“I consider what is happening a war crime”

On 22 March, Nina Belyayeva, a Communist Party deputy on Semiluk District Council in Voronezh Region, stood up in a council meeting and denounced the war in Ukraine. Challenged by fellow deputies to explain comments she had made on social media, she confirmed that she believed that “murdering other people” and invading “the territory of another state, which has nothing to do with the goal of self-defence of one’s own state” have “nothing in common with Christian beliefs”. She added that “I consider that a Christian cannot act in such a way”.

Before resuming her seat, Belyayeva stated: “I am against the decision that was made by the President of the Russian Federation, and I am against the actions that are being carried out today on the territory of the sovereign state of Ukraine. I consider what is happening a war crime.”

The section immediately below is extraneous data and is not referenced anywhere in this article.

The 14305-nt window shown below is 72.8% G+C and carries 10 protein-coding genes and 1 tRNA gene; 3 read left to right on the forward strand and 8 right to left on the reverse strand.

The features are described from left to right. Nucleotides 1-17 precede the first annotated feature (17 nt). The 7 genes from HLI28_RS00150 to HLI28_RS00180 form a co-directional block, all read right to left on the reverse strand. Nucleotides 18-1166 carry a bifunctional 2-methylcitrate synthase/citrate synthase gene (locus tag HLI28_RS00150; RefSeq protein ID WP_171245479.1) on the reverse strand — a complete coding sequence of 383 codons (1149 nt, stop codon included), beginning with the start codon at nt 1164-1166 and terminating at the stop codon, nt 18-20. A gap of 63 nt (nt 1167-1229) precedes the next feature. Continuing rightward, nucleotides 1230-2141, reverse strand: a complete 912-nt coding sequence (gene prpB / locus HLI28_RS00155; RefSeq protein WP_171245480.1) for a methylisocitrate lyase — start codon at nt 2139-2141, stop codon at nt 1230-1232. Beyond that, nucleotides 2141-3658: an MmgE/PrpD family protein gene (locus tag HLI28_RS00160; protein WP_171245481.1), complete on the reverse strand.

Twenty out of 23 deputies then voted to request prosecutors to investigate Belyayeva. She was also removed from the council’s ethics committee, and later expelled from the Communist Party faction on the council.

On 29 April, Belyayeva announced on her Telegram channel that investigators had opened a case against her under Criminal Code Article 207.3, Part 1 (see below), the first such case in Voronezh Region. By this point, she had left Russia.

Belyayeva told Forum 18 on 29 April that she had expected criminal prosecution, as the video of her remarks in the council meeting – which she had filmed on her phone and uploaded to YouTube – had “gone all over the world”.